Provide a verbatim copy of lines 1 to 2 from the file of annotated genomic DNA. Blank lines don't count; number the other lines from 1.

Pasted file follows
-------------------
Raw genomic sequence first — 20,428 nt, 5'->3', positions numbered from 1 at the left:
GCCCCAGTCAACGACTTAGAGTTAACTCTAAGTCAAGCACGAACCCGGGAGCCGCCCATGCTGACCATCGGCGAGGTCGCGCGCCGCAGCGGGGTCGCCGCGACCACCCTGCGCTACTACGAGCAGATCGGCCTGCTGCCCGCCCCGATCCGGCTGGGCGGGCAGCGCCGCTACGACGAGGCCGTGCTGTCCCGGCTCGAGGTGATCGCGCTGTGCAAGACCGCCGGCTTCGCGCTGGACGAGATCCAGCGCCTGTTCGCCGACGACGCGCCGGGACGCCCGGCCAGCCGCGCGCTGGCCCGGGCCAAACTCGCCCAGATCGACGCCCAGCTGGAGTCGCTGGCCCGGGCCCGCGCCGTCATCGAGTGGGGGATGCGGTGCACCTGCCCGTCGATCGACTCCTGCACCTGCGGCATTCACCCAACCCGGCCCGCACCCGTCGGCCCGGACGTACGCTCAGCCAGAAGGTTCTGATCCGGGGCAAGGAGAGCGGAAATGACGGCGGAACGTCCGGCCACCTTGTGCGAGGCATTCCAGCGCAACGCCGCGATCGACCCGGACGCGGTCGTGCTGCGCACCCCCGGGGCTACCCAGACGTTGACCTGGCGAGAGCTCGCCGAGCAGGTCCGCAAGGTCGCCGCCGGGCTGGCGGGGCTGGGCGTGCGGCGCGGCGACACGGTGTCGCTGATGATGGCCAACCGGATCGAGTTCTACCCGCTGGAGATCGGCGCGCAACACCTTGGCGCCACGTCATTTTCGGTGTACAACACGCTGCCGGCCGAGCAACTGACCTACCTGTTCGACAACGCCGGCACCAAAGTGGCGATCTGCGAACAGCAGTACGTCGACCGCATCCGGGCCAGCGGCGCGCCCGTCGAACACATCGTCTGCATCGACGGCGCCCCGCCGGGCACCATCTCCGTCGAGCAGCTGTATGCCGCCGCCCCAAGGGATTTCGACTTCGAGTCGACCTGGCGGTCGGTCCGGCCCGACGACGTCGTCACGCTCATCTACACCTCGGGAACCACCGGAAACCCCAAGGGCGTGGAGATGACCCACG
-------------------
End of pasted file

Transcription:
Raw genomic sequence first — 20,428 nt, 5'->3', positions numbered from 1 at the left:
GCCCCAGTCAACGACTTAGAGTTAACTCTAAGTCAAGCACGAACCCGGGAGCCGCCCATGCTGACCATCGGCGAGGTCGCGCGCCGCAGCGGGGTCGCCGCGACCACCCTGCGCTACTACGAGCAGATCGGCCTGCTGCCCGCCCCGATCCGGCTGGGCGGGCAGCGCCGCTACGACGAGGCCGTGCTGTCCCGGCTCGAGGTGATCGCGCTGTGCAAGACCGCCGGCTTCGCGCTGGACGAGATCCAGCGCCTGTTCGCCGACGACGCGCCGGGACGCCCGGCCAGCCGCGCGCTGGCCCGGGCCAAACTCGCCCAGATCGACGCCCAGCTGGAGTCGCTGGCCCGGGCCCGCGCCGTCATCGAGTGGGGGATGCGGTGCACCTGCCCGTCGATCGACTCCTGCACCTGCGGCATTCACCCAACCCGGCCCGCACCCGTCGGCCCGGACGTACGCTCAGCCAGAAGGTTCTGATCCGGGGCAAGGAGAGCGGAAATGACGGCGGAACGTCCGGCCACCTTGTGCGAGGCATTCCAGCGCAACGCCGCGATCGACCCGGACGCGGTCGTGCTGCGCACCCCCGGGGCTACCCAGACGTTGACCTGGCGAGAGCTCGCCGAGCAGGTCCGCAAGGTCGCCGCCGGGCTGGCGGGGCTGGGCGTGCGGCGCGGCGACACGGTGTCGCTGATGATGGCCAACCGGATCGAGTTCTACCCGCTGGAGATCGGCGCGCAACACCTTGGCGCCACGTCATTTTCGGTGTACAACACGCTGCCGGCCGAGCAACTGACCTACCTGTTCGACAACGCCGGCACCAAAGTGGCGATCTGCGAACAGCAGTACGTCGACCGCATCCGGGCCAGCGGCGCGCCCGTCGAACACATCGTCTGCATCGACGGCGCCCCGCCGGGCACCATCTCCGTCGAGCAGCTGTATGCCGCCGCCCCAAGGGATTTCGACTTCGAGTCGACCTGGCGGTCGGTCCGGCCCGACGACGTCGTCACGCTCATCTACACCTCGGGAACCACCGGAAACCCCAAGGGCGTGGAGATGACCCACG